What is VYFS Reading this Summer?

Ah summer! Time to relax and enjoy random bouts of sunshine. If you are like many here at VYFS, you love to add summer reading to your (very limited) summer to-do list. We thought you might enjoy book recommendations from VYFS. It turns out our diverse staff celebrates reading of everything from children's adventure tales to escapist mysteries to serious social and health issues. Here is what we are reading. Enjoy!

Barbara Garrett, Clinical Director: The Normal One: Life with a Difficult or Damaged Sibling, by Jeanne Safer.

 Charlotte Tiencken, Administrative Assistant, Grant Writer: Welcome to Braggsville, by T. Geronimo Jones. It is being turned into a play by Book-It Repertory Theatre (where she used to work). It is a wonderful novel about race, how we perceive ourselves and stereotypes about race and gender.

Deborah Rieschl, Case Manager: Pippi on the Run, by Astrid Lindgren. I always have a Pippi book nearby to read. I’m also reading Oppose and Purpose; Lessons from the Movement for a New Society by Andrew Cornell, Flight Behavior by Barbara Kingsolver, Emma Goldman; Revolution as a way of Life by Vivian Gornick, and Living in Liberation by Cristien Strom.

Greg Thompson, Counselor-Case Manager: The Adventures of Augie March, by Saul Bellow, a classic from the 50’s about some folks kicking around in poverty, using artful, creative ways to exist (some not so great), during the Great Depression.

Julia Akoury-Thiel, Counselor-Case Manager:  Being Mortal, by Atul Gawande, a wonderful book on how medicine can, and should, not only improve health, but also improve the process of living and dying at the end of a person’s life. Really worth a read.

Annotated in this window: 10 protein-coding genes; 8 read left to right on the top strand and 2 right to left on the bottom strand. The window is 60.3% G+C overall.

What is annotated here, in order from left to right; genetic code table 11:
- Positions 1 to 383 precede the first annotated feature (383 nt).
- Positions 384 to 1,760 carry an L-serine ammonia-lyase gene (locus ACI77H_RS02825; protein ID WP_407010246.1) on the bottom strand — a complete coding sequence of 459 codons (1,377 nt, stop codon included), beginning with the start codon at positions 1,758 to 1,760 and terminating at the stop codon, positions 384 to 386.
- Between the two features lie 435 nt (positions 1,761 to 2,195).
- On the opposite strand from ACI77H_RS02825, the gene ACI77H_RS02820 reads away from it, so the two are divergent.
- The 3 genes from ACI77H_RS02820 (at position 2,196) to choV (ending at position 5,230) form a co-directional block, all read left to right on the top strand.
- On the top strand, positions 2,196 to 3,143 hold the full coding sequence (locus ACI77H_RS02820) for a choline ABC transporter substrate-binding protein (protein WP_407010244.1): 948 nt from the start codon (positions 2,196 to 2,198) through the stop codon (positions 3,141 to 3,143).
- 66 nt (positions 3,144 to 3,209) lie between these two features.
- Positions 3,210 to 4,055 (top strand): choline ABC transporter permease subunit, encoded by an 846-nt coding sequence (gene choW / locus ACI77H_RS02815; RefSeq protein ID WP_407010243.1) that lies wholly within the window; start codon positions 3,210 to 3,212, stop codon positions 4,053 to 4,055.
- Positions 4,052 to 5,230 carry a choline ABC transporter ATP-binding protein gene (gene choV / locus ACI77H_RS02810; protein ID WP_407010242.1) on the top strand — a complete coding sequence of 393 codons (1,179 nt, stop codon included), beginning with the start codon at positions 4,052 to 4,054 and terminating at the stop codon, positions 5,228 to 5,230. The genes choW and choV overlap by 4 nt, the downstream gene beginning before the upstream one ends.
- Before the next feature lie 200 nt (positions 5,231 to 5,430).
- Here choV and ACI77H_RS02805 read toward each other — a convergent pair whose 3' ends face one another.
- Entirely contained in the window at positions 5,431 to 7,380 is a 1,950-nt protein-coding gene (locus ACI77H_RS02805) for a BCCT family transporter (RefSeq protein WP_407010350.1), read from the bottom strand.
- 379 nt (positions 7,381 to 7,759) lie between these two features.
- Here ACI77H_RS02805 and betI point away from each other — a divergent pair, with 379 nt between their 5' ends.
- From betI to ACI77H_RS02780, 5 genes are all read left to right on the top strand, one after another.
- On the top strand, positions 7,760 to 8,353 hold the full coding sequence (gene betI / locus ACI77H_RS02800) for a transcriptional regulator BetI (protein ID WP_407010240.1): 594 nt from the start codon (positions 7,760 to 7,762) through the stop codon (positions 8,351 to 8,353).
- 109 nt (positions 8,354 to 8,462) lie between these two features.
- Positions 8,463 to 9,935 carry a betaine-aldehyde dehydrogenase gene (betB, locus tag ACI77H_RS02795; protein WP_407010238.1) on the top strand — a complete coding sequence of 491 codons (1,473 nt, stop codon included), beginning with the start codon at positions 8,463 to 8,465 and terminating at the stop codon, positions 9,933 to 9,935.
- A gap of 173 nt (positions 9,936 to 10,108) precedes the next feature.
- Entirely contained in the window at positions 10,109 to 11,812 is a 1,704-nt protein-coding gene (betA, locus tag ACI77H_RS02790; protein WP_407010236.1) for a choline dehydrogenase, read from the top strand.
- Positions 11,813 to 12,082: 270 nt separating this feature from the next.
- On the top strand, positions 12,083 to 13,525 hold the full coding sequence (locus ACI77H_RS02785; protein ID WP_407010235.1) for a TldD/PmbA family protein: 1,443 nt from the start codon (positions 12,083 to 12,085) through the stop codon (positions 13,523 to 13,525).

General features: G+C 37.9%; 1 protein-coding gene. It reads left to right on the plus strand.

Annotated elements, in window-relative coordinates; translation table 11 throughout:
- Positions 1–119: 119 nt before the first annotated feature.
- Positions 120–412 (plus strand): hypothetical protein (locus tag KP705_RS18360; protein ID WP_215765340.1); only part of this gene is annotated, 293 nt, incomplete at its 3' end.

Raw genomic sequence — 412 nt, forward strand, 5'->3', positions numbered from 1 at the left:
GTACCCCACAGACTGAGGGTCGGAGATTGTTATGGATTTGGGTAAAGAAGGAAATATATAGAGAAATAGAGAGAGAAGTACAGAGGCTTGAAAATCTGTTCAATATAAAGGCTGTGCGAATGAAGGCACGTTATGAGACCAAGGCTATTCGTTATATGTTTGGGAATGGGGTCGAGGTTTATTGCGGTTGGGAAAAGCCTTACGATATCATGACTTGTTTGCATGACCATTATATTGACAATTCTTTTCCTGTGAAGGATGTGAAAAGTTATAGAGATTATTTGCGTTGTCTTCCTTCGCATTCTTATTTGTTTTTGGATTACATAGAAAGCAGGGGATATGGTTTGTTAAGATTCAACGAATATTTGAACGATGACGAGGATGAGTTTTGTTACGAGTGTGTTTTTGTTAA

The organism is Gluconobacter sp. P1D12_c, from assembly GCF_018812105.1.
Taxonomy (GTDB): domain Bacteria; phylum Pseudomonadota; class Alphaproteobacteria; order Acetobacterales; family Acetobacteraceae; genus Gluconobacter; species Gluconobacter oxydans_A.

Julia Akoury-Thiel and Barbara Garrett: Are both reading “escapist fiction,” mystery novels by: Charles Todd (historical mystery novels, well-researched, engaging and unpredictable) and Victoria Thompson (Gaslight series).

Katherine Steen, Counselor-Case Manager: The Body Keeps the Score: Brain, Mind, and Body in the Healing of Trauma, by Bessel van der Kolk.

Kathleen Barry Johnson, Executive Director: On Tyranny: 20 Lessons from the 20th Century, by Timothy Snyder and Seveneves, by Neal Stephenson. I listen to books on tape constantly so I always have two or more books in the works. 

Karen Lomax, Accounting Administrative Assistant: Sister’s Choice, by Emilie Richards, about a woman who is being a surrogate for her sister who can’t have children.  The author is trained as a family development therapist and does a great job discussing difficult topics and creating characters with a lot of depth.

Kim Newall, Counselor-Case Manager: The Day the Crayons Quit, by Daywalt and Jeffers; since it takes about 10 minutes to read I have moved on to The Day the Crayons Came home (Kim recommends coloring while reading, but not in the book).

Laura Rollins, Fundraising Administrative AssistantRattle, a contemporary bi-monthly poetry journal featuring contemporary poetry and essays across all genres, and The Flight of Gemma Hardy, by Margo Livesey, a light summer read set in Scotland and Iceland.

Lisa Fraser, Counselor-Case Manager: Maud: A Novel, by Melanie J. Fishbane, “a fictional portrait of the teenage years of Anne of Green Gables author L.M. Montgomery.” It stayed true to Montgomery’s journal account of that time period.  A poignant read.

Roderick McClain, Human Resources Administrative Assistant: We Should All Be Feminists, by Chimamanda Ngozi Adichie. I can’t recommend We Should All Be Feminists highly enough- it’s a quick, insightful look into this author’s experiences growing up in Nigeria and later living and working in the US.

Susan Day, Finance and Human Resources Manager: Drawdown: The Most Comprehensive Plan Ever Proposed to Reverse Global Warming, about grass-roots, do-able solutions for climate change. I appreciate having options that might give us hope.